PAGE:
How does this work? When we explored ritual performance near the beginning of term (with anthropologist Victor Turner), we looked to Barack Obama’s 2008 acceptance speech (available on Youtube) to help us understand the moment of a ritual subject’s “reintegration” into a community. (The context, from our reading, was a new leader preparing to take up the mantel of authority.) Paying attention to Obama’s tone, his affect, the stage set-up, and his choice of words, we were able to talk about the role his “community” – voters; actors on social media; producers and consumers of more traditional media; denizens in the audience in Chicago that autumn night – played in shaping and affirming his status as winner of the election, an ordinary man who had been through the fires of the campaign to emerge victorious as “their leader”. Today in class, we are watching Justin Trudeau’s 2015 acceptance speech alongside our reading of J.L. Austin’s theory of performative language; we will be analysing the ways in which Trudeau’s vocal performance was crafted to enact his governance ethos and promise all-important “change” to Canadians – in other words, to “do” political things, even before he had done a single, real thing as the new prime minister.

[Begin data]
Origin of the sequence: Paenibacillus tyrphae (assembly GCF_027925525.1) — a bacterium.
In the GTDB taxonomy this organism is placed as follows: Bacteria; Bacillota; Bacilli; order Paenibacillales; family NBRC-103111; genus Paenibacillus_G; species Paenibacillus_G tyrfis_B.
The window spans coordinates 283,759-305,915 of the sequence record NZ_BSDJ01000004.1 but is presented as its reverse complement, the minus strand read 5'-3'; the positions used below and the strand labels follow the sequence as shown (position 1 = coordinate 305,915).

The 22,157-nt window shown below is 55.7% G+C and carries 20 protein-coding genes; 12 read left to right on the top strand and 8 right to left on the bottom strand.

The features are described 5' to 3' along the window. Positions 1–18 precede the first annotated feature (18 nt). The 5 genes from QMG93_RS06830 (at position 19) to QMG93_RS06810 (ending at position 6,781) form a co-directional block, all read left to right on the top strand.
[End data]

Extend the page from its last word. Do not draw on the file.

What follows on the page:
I sincerely hope that, a year from now, I won’t be switching Obama out for Trump’s victory speech; frankly, Hillary Clinton’s will be (WILL BE) both more inspiring and far more instructive for future students of political performance. At the end of the day, that’s what makes me most angry about this season of Trump trash: he is an utter waste of time, space, and energy, and my students and I have far better things to do with ours.
All this said, I know many of you, especially those of you reading from the U.S., will have brought the election up directly, and at length, in classes; I’d be very keen to hear how you’ve done it, and with what results. Please leave comments! You have my respect and admiration. (And to those of you reading from a campus where guns, concealed or not, are allowed by law, I cannot fathom the risks you take every day to bring up matters critical, if not political.)